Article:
The moral implications of using mice and other higher animals in biomedical research has been a topic of debate for many years and has steered various efforts towards minimising animal suffering. As the number of mice used in biomedical research continues to rise, there is greater emphasis than ever on approaches to refine husbandry protocols and humane endpoints to ensure that welfare concerns are dealt with swiftly and efficiently.
Home cage monitoring has been proposed as a means capturing animal behaviour through the light and dark phases so that welfare deficits might be captured without the need for human intervention. Several commercial and non-commercial systems have been designed to capture video footage (and other data) of mice that offer several advantages over conventional experimental designs:
1) Behaviours can be captured in a familiar, enriched environment
2) Observations are not confounded by novel apparatus or human experimenters
3) It serves as a permanent digital record
4) Video data are amenable to automated image analysis techniques
The challenge that remains in the context of home cage analysis (HCA) is the ability to analyse video footage in a manner that is fully-automated, comprehensive, robust, and computationally efficient. Under this proposal, the successful studentship awardee will develop a solution to the problem of automated HCA based on deep learning; a state-of-the-art approach to computer vision problems that utilises computational models inspired by the human visual cortex. The technique will be based on the "anomaly detection", whereby a model is initially trained to capture the range of possible behaviours exhibited by mice under normal circumstances (i.e., without welfare deficits). The methods works by learning to produce a set of visual and motion features that describe the behaviours of the mice, and then having the same model attempt to "reconstruct" the input clip from the features. In doing so, the model is forced to capture only key information about normal behaviour. Given that video clips depicting welfare deficits are visually different normal behaviours by definition, the model will be less capable of representing those data.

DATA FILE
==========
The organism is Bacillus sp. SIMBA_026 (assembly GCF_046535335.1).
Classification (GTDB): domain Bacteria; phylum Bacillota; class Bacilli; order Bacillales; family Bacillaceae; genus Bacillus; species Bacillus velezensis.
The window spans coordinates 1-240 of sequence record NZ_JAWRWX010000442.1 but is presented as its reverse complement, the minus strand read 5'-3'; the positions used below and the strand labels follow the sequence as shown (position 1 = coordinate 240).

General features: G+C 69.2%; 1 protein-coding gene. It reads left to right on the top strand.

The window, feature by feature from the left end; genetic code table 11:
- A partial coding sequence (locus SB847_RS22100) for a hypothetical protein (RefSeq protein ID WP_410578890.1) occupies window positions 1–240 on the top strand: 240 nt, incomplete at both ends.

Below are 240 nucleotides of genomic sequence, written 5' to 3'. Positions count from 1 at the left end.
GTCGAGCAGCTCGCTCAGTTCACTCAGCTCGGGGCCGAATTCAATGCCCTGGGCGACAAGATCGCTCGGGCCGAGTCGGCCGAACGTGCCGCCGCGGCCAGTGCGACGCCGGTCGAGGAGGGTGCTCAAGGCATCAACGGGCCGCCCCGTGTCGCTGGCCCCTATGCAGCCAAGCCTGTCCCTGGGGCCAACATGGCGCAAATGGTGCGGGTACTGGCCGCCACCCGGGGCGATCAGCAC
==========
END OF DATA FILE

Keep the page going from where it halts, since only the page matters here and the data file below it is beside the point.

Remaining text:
Dr James Brown will be the primary supervisor of this work, who has a strong record of interdisciplinary research involving mouse models. Dr Brown has previously worked with the Mary Lyon Centre - a collaborator on this project - on development 3D image analysis techniques for mouse embryo phenotyping. Dr Brown has recently published several high-impact articles on machine learning techniques for the diagnosis of retinal disease, and is currently seeking approval from the US Food & Drug Administration.
Prof Xujiong Ye will co-supervise this project, bringing more than 20 years' experience in computer vision and medical image analysis in both industry and academia. The methods outlined in this proposal align well recent work published Prof Ye on the development of algorithms to track and assess the welfare of farmyard pigs from top-down video footage.